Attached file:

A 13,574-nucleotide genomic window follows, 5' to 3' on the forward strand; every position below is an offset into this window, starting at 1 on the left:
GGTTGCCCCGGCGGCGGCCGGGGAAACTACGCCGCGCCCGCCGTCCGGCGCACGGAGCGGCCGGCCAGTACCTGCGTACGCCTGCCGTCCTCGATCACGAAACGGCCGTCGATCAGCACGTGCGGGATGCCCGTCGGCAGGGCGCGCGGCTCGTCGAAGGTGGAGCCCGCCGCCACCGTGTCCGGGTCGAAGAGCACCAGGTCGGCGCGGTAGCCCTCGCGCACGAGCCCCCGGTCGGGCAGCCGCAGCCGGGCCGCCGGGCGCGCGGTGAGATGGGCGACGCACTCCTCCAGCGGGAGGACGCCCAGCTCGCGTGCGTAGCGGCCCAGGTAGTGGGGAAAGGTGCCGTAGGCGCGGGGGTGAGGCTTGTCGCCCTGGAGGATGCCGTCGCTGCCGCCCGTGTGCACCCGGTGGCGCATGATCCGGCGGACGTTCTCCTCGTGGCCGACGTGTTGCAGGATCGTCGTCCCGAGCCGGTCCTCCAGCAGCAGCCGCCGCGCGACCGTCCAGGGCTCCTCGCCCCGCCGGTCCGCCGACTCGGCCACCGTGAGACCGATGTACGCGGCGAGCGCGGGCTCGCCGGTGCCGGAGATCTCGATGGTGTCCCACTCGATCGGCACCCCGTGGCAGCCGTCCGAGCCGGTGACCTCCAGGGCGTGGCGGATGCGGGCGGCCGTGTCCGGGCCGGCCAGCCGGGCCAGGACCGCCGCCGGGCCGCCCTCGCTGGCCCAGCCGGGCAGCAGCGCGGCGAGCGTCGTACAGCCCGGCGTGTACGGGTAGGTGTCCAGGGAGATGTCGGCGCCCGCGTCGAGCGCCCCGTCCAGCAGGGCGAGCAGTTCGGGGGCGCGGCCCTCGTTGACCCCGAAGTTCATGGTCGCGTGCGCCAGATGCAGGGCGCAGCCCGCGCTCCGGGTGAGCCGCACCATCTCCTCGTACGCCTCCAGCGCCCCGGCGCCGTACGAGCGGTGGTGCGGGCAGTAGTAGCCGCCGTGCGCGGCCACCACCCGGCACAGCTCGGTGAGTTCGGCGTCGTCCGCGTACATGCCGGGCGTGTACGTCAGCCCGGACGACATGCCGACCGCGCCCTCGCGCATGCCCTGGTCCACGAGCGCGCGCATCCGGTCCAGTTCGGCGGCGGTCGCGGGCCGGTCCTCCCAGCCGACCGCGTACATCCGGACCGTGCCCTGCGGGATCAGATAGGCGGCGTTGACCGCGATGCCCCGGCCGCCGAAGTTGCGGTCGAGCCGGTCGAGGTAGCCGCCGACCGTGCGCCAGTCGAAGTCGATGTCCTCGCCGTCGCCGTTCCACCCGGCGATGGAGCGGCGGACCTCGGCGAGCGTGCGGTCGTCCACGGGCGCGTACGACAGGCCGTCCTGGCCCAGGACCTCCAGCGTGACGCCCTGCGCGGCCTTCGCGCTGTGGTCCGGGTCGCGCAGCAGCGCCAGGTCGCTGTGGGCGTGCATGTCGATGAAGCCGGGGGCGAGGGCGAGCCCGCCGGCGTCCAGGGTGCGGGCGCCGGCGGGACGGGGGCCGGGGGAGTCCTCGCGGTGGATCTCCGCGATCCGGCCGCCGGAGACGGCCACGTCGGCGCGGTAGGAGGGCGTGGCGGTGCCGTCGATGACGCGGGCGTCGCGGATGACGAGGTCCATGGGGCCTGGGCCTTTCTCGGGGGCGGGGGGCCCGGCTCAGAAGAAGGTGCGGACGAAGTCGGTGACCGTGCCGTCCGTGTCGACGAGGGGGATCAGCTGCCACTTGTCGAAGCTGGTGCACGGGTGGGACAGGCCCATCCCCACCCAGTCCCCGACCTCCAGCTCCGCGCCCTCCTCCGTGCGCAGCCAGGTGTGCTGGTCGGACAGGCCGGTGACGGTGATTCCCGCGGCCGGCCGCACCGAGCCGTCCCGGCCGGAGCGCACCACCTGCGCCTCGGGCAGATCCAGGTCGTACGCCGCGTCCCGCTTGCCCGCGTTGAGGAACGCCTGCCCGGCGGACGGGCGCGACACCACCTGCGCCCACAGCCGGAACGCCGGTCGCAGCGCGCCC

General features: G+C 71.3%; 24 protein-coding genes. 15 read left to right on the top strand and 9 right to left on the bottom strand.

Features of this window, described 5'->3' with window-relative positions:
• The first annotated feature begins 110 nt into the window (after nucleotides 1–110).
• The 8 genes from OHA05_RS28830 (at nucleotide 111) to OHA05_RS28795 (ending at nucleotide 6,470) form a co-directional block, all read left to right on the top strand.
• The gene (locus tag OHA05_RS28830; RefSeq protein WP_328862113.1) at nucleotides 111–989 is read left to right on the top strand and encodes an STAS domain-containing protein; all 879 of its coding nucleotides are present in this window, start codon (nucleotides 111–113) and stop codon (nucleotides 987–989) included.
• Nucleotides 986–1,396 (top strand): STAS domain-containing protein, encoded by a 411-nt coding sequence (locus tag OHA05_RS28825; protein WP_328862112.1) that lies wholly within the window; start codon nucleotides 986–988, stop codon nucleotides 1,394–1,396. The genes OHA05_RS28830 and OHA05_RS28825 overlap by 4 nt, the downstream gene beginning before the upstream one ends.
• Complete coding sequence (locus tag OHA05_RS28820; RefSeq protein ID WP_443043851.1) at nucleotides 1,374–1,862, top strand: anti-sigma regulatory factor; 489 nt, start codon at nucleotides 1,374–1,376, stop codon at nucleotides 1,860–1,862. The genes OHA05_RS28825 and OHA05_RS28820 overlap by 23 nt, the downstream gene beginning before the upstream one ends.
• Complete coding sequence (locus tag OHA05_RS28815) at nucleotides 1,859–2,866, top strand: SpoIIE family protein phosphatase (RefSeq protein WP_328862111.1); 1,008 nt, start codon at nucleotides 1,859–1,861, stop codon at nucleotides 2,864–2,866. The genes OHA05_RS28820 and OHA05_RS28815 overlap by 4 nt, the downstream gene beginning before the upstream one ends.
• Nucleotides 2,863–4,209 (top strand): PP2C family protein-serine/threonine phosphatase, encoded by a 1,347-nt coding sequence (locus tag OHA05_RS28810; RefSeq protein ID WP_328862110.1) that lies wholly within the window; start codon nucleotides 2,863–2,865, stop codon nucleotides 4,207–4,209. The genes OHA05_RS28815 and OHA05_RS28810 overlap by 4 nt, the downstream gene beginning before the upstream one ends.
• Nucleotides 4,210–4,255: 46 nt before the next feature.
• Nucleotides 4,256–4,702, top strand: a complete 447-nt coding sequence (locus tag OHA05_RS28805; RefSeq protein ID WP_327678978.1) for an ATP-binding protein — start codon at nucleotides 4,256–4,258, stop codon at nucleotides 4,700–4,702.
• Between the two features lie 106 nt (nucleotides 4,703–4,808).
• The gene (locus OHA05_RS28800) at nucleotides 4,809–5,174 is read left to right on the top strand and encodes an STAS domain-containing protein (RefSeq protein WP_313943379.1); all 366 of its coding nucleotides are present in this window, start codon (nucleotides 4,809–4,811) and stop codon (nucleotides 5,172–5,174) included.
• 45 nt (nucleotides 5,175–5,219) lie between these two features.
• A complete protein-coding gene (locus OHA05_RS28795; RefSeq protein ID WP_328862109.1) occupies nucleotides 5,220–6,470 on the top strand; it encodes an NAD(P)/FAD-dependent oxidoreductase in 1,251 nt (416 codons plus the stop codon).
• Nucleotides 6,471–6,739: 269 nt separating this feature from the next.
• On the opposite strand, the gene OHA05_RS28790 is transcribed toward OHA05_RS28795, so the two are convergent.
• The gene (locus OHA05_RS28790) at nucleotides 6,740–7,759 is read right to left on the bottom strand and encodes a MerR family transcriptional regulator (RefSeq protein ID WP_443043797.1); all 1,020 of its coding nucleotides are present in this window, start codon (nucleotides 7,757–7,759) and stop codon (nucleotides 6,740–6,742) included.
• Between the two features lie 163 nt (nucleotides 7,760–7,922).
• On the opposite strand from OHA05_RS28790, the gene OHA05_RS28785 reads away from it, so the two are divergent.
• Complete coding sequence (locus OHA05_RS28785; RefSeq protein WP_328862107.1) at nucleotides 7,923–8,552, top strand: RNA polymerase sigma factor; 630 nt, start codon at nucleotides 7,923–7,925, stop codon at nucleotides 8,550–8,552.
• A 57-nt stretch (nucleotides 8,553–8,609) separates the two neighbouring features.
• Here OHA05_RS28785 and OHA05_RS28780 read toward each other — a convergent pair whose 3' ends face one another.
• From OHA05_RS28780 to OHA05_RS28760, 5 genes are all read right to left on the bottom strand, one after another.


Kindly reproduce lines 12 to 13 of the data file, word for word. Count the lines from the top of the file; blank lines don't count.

• Nucleotides 4,210–4,255: 46 nt before the next feature.
• Nucleotides 4,256–4,702, top strand: a complete 447-nt coding sequence (locus tag OHA05_RS28805; RefSeq protein ID WP_327678978.1) for an ATP-binding protein — start codon at nucleotides 4,256–4,258, stop codon at nucleotides 4,700–4,702.